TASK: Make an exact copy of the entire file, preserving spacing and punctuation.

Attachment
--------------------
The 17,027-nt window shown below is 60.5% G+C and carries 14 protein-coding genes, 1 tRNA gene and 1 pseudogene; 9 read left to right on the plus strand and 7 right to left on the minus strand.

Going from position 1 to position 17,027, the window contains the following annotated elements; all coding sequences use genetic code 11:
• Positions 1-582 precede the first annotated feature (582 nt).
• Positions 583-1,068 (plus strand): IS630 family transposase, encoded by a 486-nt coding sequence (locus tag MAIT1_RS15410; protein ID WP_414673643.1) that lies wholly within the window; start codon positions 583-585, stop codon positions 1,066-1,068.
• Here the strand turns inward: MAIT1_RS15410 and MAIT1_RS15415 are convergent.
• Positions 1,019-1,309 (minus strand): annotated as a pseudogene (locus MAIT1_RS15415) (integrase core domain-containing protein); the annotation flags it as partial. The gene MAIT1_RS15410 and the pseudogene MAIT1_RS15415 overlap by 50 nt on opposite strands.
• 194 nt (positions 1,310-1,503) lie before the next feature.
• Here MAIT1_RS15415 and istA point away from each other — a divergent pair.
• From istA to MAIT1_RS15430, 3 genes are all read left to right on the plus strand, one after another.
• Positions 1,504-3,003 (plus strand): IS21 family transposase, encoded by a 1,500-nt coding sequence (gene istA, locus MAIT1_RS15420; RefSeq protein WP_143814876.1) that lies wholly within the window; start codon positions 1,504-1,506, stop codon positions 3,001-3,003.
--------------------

The 17,027-nt window shown below is 60.5% G+C and carries 14 protein-coding genes, 1 tRNA gene and 1 pseudogene; 9 read left to right on the plus strand and 7 right to left on the minus strand.

Going from position 1 to position 17,027, the window contains the following annotated elements; all coding sequences use genetic code 11:
• Positions 1-582 precede the first annotated feature (582 nt).
• Positions 583-1,068 (plus strand): IS630 family transposase, encoded by a 486-nt coding sequence (locus tag MAIT1_RS15410; protein ID WP_414673643.1) that lies wholly within the window; start codon positions 583-585, stop codon positions 1,066-1,068.
• Here the strand turns inward: MAIT1_RS15410 and MAIT1_RS15415 are convergent.
• Positions 1,019-1,309 (minus strand): annotated as a pseudogene (locus MAIT1_RS15415) (integrase core domain-containing protein); the annotation flags it as partial. The gene MAIT1_RS15410 and the pseudogene MAIT1_RS15415 overlap by 50 nt on opposite strands.
• 194 nt (positions 1,310-1,503) lie before the next feature.
• Here MAIT1_RS15415 and istA point away from each other — a divergent pair.
• From istA to MAIT1_RS15430, 3 genes are all read left to right on the plus strand, one after another.
• Positions 1,504-3,003 (plus strand): IS21 family transposase, encoded by a 1,500-nt coding sequence (gene istA, locus MAIT1_RS15420; RefSeq protein WP_143814876.1) that lies wholly within the window; start codon positions 1,504-1,506, stop codon positions 3,001-3,003.